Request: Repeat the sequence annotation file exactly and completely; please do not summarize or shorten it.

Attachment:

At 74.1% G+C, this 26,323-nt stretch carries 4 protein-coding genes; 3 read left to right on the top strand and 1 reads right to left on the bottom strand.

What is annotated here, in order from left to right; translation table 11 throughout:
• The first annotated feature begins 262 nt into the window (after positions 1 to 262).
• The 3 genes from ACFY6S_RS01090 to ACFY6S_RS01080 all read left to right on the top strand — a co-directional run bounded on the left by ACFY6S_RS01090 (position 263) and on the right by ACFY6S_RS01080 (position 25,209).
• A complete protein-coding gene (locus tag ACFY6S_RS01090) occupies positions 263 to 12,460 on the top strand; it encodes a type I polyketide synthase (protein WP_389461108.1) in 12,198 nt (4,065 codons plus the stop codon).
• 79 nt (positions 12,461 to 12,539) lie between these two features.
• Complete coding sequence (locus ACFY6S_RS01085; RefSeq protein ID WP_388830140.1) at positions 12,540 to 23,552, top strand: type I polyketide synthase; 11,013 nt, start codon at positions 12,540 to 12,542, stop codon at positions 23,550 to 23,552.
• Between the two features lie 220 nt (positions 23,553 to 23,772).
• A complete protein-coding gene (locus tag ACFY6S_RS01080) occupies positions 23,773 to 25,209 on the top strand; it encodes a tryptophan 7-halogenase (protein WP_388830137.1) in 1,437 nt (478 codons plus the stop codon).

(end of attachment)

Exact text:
At 74.1% G+C, this 26,323-nt stretch carries 4 protein-coding genes; 3 read left to right on the top strand and 1 reads right to left on the bottom strand.

What is annotated here, in order from left to right; translation table 11 throughout:
• The first annotated feature begins 262 nt into the window (after positions 1 to 262).
• The 3 genes from ACFY6S_RS01090 to ACFY6S_RS01080 all read left to right on the top strand — a co-directional run bounded on the left by ACFY6S_RS01090 (position 263) and on the right by ACFY6S_RS01080 (position 25,209).
• A complete protein-coding gene (locus tag ACFY6S_RS01090) occupies positions 263 to 12,460 on the top strand; it encodes a type I polyketide synthase (protein WP_389461108.1) in 12,198 nt (4,065 codons plus the stop codon).
• 79 nt (positions 12,461 to 12,539) lie between these two features.
• Complete coding sequence (locus ACFY6S_RS01085; RefSeq protein ID WP_388830140.1) at positions 12,540 to 23,552, top strand: type I polyketide synthase; 11,013 nt, start codon at positions 12,540 to 12,542, stop codon at positions 23,550 to 23,552.
• Between the two features lie 220 nt (positions 23,553 to 23,772).
• A complete protein-coding gene (locus tag ACFY6S_RS01080) occupies positions 23,773 to 25,209 on the top strand; it encodes a tryptophan 7-halogenase (protein WP_388830137.1) in 1,437 nt (478 codons plus the stop codon).